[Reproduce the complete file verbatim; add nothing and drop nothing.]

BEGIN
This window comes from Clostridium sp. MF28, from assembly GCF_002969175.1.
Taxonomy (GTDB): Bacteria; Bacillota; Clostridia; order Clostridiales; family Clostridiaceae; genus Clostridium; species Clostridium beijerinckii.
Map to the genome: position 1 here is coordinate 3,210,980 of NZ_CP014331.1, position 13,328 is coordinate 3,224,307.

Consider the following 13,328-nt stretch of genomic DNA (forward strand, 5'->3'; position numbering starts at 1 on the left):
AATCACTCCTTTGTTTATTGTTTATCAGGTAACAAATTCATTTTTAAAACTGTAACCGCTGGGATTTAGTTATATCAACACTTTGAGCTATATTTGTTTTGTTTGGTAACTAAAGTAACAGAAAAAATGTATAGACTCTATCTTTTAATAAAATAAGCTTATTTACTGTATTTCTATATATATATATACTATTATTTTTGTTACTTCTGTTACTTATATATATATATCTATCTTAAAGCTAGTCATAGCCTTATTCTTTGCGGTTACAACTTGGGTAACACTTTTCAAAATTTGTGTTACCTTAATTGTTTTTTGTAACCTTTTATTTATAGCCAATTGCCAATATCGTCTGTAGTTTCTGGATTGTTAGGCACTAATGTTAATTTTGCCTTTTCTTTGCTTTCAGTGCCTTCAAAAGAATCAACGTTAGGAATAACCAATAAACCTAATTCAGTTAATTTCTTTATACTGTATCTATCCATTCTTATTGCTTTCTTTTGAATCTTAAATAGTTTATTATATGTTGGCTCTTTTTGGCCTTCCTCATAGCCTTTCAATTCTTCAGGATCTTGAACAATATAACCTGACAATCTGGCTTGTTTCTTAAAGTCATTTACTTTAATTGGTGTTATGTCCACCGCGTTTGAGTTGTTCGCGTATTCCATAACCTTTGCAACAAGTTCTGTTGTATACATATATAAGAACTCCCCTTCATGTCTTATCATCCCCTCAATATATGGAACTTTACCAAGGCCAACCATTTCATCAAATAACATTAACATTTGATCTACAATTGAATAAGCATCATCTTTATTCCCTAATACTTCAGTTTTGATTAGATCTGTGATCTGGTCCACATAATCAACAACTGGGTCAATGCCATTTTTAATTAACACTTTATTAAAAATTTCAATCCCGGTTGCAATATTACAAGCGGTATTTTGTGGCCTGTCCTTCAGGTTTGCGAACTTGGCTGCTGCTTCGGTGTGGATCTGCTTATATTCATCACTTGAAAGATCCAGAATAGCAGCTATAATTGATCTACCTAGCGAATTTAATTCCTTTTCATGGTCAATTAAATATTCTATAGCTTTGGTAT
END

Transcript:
This window comes from Clostridium sp. MF28, from assembly GCF_002969175.1.
Taxonomy (GTDB): Bacteria; Bacillota; Clostridia; order Clostridiales; family Clostridiaceae; genus Clostridium; species Clostridium beijerinckii.
Map to the genome: position 1 here is coordinate 3,210,980 of NZ_CP014331.1, position 13,328 is coordinate 3,224,307.

Consider the following 13,328-nt stretch of genomic DNA (forward strand, 5'->3'; position numbering starts at 1 on the left):
AATCACTCCTTTGTTTATTGTTTATCAGGTAACAAATTCATTTTTAAAACTGTAACCGCTGGGATTTAGTTATATCAACACTTTGAGCTATATTTGTTTTGTTTGGTAACTAAAGTAACAGAAAAAATGTATAGACTCTATCTTTTAATAAAATAAGCTTATTTACTGTATTTCTATATATATATATACTATTATTTTTGTTACTTCTGTTACTTATATATATATATCTATCTTAAAGCTAGTCATAGCCTTATTCTTTGCGGTTACAACTTGGGTAACACTTTTCAAAATTTGTGTTACCTTAATTGTTTTTTGTAACCTTTTATTTATAGCCAATTGCCAATATCGTCTGTAGTTTCTGGATTGTTAGGCACTAATGTTAATTTTGCCTTTTCTTTGCTTTCAGTGCCTTCAAAAGAATCAACGTTAGGAATAACCAATAAACCTAATTCAGTTAATTTCTTTATACTGTATCTATCCATTCTTATTGCTTTCTTTTGAATCTTAAATAGTTTATTATATGTTGGCTCTTTTTGGCCTTCCTCATAGCCTTTCAATTCTTCAGGATCTTGAACAATATAACCTGACAATCTGGCTTGTTTCTTAAAGTCATTTACTTTAATTGGTGTTATGTCCACCGCGTTTGAGTTGTTCGCGTATTCCATAACCTTTGCAACAAGTTCTGTTGTATACATATATAAGAACTCCCCTTCATGTCTTATCATCCCCTCAATATATGGAACTTTACCAAGGCCAACCATTTCATCAAATAACATTAACATTTGATCTACAATTGAATAAGCATCATCTTTATTCCCTAATACTTCAGTTTTGATTAGATCTGTGATCTGGTCCACATAATCAACAACTGGGTCAATGCCATTTTTAATTAACACTTTATTAAAAATTTCAATCCCGGTTGCAATATTACAAGCGGTATTTTGTGGCCTGTCCTTCAGGTTTGCGAACTTGGCTGCTGCTTCGGTGTGGATCTGCTTATATTCATCACTTGAAAGATCCAGAATAGCAGCTATAATTGATCTACCTAGCGAATTTAATTCCTTTTCATGGTCAATTAAATATTCTATAGCTTTGGTAT